Going into the season, this year’s version of the Tar Heels was loaded on paper. Coby White, Kenny Williams, Cameron Johnson, and Luke Maye were all touted as dangerous offensive weapons, with Garrison Brooks being able to do a lot of what he’s asked to do very well. In a perfect world, Sterling Manley would’ve been able to give good to very good minutes off the bench to spell Brooks, Leaky Black would’ve been able to continue being productive going into the postseason, and Seventh Woods would’ve found ways to avoid the Heels having such a significant drop-off in offensive production whenever he was in the game.
Alas, there were things that definitely happened as scripted, and there were things that did not. While we could go into detail in terms of what did and didn’t happen for the players mentioned above, there is one player that I omitted from my rambling. The Sixth Man of the Year is someone who was arguably a polarizing player for the Tar Heels not because anybody hated him or his game, but because it was largely misunderstood what he was actually able to do for the team on average and what he was unable to do thanks to some bad luck during the season. I am talking, of course, about Nassir Little.
By now, we all know the story of Nassir Little’s freshman journey during his time at UNC. He was a projected top-five NBA Draft pick going into the season who had everyone’s expectations set extremely high, maybe even unfairly high thanks to what was happening with that team in Durham. Let’s be honest: UNC fans aren’t used to having projected top-five NBA Draft picks in Chapel Hill these days, and so right out of the gate there was some chatter when Cameron Johnson got the start over Little from some fans and media alike. Many fans / analysts that follow the team closely, however, knew exactly why things played out like they did — Cameron Johnson was a 2.0 version of himself and it was clear early on that he was going to have a special season (and he did). Little was aware of this too, and that is why we never heard one complaint about his role as the sixth man for what was a really good basketball team.
When taking a look at the numbers, Little had a productive, efficient season. He finished the year averaging 9.8 points and 4.6 rebounds per game, and shot 48% from the field. Going back to my comment about what was happening at Duke, RJ Barrett in comparison shot 45% from the field and took 702 shots compared to Little’s 273. This isn’t to say that Little had a better season than Barrett, but what this does show is that the claims that Little’s season was anything short of productive are a bit misguided, at the very least from an offensive production standpoint.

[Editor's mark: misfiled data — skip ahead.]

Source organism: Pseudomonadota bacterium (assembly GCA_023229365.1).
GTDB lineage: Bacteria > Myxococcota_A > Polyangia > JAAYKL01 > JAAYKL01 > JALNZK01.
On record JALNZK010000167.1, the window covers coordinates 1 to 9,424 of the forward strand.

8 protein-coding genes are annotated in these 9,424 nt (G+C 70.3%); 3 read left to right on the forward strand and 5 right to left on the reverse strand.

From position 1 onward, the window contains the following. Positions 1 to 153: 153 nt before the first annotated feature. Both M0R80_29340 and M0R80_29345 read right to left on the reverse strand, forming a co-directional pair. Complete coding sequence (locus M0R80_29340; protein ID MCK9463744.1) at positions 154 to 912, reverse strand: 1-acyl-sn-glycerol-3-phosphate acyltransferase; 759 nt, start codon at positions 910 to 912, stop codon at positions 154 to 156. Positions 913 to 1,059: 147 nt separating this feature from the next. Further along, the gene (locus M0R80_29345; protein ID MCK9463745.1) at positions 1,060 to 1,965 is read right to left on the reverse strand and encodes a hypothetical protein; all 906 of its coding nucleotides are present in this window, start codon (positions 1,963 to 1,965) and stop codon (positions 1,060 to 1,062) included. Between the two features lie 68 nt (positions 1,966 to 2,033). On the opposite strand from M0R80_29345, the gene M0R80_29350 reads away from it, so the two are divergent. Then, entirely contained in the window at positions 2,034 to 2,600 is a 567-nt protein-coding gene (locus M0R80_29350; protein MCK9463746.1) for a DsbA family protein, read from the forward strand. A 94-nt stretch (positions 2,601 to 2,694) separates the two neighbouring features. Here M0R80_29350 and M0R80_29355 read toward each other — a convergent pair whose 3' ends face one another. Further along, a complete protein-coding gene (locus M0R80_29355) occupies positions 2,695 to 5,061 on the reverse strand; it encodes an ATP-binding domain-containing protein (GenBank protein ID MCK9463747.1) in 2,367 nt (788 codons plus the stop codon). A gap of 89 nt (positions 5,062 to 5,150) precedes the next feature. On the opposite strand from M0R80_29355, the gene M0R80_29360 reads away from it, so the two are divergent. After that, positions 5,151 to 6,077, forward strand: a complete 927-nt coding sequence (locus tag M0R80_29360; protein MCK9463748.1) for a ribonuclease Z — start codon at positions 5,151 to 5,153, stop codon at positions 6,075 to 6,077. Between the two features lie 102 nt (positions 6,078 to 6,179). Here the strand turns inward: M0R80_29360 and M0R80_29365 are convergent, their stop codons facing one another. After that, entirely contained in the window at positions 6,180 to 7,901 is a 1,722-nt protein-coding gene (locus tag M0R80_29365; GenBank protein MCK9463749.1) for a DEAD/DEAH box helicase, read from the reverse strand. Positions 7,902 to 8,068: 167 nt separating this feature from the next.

Nassir Little’s best performances arguably came from the first weekend of the NCAA Tournament. We saw a player that was able to get to the rim whenever he wanted to, played hard on defense, and in the case of the Washington game, and was able to help out on the glass. Against Iona, Little finished with 19 points and 4 rebounds and shot 69.2% from the field. In the game against Washington, he finished with 20 points and 7 rebounds off 72.7% from the field. He truly was the most important player for the Tar Heels in the tournament, which is why it had to be extremely frustrating for him to get sick just days before the Sweet Sixteen game against Auburn.
He stated after the game that wasn’t able to breathe well during the game, and one can imagine he was still experiencing some of his flu-like ailments. It was an ending that basically summed up his entire season: he was a very important part of the team that had a string of bad luck in the form of injuries and a poorly-timed illness. Every time he was able to figure things out it seems like his body got in his own way and created some form of a setback. Regardless, Little’s impact on the team was one that was more than deserving of the Sixth Man award. His willingness to help in any way he could off the bench and to be a true teammate is something that is unfortunately rare in a player of his skillset in the OAD era, and it is something that is worth appreciating.